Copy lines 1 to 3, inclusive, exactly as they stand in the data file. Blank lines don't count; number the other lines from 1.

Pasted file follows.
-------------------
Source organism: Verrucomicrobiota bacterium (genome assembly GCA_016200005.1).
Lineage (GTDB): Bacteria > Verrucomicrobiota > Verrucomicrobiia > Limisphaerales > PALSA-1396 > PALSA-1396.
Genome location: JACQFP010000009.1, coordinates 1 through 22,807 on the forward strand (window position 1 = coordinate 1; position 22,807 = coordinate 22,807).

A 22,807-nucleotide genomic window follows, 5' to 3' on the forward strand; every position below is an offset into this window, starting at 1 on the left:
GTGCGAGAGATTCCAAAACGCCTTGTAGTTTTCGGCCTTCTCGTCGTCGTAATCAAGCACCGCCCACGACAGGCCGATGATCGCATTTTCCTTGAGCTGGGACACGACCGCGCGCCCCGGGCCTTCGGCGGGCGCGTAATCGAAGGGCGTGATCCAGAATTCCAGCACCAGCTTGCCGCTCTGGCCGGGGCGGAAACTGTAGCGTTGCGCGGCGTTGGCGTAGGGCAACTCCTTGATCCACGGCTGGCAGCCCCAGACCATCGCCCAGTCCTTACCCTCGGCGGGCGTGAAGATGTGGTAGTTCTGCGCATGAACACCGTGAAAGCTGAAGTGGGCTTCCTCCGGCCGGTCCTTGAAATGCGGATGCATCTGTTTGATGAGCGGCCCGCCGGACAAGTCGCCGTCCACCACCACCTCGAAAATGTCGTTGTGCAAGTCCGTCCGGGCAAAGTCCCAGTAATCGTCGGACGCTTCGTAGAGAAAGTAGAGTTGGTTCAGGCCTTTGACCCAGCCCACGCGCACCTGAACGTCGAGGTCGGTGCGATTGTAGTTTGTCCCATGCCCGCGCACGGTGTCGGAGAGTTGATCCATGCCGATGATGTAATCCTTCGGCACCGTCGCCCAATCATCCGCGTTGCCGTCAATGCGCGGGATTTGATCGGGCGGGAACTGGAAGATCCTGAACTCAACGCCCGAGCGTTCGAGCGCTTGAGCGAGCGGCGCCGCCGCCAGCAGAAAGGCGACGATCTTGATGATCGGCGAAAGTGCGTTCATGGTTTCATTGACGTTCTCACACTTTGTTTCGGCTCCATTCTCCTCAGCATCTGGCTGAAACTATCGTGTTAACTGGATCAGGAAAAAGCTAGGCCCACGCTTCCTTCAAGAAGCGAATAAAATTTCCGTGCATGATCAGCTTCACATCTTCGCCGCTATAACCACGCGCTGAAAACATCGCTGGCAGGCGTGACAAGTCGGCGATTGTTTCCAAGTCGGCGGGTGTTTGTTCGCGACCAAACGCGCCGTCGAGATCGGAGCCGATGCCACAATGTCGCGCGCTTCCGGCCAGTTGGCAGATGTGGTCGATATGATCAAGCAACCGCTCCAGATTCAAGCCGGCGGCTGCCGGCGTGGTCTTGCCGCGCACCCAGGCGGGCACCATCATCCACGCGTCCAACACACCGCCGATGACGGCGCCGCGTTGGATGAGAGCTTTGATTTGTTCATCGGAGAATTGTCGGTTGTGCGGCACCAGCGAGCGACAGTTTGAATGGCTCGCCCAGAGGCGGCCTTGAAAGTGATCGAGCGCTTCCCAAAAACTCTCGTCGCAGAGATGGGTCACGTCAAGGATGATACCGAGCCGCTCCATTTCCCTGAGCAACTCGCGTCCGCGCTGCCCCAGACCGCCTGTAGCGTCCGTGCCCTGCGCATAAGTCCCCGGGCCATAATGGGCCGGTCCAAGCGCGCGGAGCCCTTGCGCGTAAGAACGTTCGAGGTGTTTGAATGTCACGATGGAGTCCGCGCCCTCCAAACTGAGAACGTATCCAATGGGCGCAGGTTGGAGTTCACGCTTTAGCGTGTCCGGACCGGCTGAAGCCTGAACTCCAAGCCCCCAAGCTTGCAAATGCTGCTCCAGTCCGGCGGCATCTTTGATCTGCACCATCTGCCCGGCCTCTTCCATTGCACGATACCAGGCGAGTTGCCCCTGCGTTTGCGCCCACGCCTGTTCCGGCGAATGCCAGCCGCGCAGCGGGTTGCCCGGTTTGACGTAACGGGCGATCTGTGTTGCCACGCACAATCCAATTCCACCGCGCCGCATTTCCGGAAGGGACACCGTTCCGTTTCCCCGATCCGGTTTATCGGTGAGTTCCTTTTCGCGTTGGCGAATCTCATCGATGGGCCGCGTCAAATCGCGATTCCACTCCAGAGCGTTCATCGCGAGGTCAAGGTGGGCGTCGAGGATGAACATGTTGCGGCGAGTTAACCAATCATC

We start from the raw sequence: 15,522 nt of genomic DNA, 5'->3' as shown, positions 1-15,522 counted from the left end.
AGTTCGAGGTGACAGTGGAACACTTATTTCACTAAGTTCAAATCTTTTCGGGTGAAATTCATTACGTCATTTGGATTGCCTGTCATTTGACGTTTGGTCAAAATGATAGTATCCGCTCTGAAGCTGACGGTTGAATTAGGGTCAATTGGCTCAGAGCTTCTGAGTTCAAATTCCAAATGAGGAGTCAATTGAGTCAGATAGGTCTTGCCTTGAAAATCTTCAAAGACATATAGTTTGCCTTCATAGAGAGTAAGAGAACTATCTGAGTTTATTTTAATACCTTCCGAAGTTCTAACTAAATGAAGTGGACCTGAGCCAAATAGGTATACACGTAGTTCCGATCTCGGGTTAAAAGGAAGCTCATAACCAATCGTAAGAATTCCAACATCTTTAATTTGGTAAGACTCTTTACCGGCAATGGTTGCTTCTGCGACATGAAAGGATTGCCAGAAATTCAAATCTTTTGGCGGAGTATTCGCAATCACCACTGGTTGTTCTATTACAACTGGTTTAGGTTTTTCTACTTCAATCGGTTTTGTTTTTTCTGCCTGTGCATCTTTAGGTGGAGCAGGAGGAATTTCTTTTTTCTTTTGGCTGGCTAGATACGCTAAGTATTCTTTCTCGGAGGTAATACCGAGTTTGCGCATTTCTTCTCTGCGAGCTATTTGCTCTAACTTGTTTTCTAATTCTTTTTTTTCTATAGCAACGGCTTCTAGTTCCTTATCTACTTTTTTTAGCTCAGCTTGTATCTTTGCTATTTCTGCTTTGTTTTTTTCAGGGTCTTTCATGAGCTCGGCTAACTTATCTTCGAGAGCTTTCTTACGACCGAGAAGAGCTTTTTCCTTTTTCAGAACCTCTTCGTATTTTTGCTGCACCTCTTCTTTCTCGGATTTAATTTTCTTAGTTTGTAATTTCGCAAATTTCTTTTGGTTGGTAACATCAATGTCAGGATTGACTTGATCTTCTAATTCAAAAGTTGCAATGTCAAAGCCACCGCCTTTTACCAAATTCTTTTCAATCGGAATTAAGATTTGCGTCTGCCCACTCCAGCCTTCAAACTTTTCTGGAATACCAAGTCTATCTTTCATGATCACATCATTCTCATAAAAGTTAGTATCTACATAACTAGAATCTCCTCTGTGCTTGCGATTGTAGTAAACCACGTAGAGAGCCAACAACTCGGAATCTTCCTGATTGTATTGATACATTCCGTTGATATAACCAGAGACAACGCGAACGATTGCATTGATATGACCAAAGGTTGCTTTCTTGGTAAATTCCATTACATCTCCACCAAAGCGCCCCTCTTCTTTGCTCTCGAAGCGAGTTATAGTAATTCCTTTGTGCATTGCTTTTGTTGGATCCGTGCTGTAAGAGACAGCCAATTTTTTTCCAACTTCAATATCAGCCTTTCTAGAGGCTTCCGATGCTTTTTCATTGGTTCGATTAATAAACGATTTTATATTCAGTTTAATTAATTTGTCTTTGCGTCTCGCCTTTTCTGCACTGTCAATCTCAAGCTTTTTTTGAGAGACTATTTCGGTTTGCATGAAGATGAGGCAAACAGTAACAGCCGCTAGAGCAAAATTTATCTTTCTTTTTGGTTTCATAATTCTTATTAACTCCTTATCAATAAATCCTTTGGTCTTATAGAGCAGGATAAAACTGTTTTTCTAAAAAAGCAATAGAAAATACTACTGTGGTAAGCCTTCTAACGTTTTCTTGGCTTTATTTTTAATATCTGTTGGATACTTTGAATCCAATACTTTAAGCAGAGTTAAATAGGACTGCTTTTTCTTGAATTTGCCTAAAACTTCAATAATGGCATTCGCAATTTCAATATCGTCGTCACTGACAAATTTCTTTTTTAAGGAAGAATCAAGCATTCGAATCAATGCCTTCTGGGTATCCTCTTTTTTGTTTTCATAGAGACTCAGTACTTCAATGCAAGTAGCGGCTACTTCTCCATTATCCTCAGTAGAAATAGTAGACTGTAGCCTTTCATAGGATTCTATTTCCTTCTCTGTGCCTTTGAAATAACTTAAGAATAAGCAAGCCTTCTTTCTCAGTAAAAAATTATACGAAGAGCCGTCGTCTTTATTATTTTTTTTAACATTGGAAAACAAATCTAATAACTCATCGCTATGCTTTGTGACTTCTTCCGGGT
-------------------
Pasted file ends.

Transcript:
Source organism: Verrucomicrobiota bacterium (genome assembly GCA_016200005.1).
Lineage (GTDB): Bacteria > Verrucomicrobiota > Verrucomicrobiia > Limisphaerales > PALSA-1396 > PALSA-1396.
Genome location: JACQFP010000009.1, coordinates 1 through 22,807 on the forward strand (window position 1 = coordinate 1; position 22,807 = coordinate 22,807).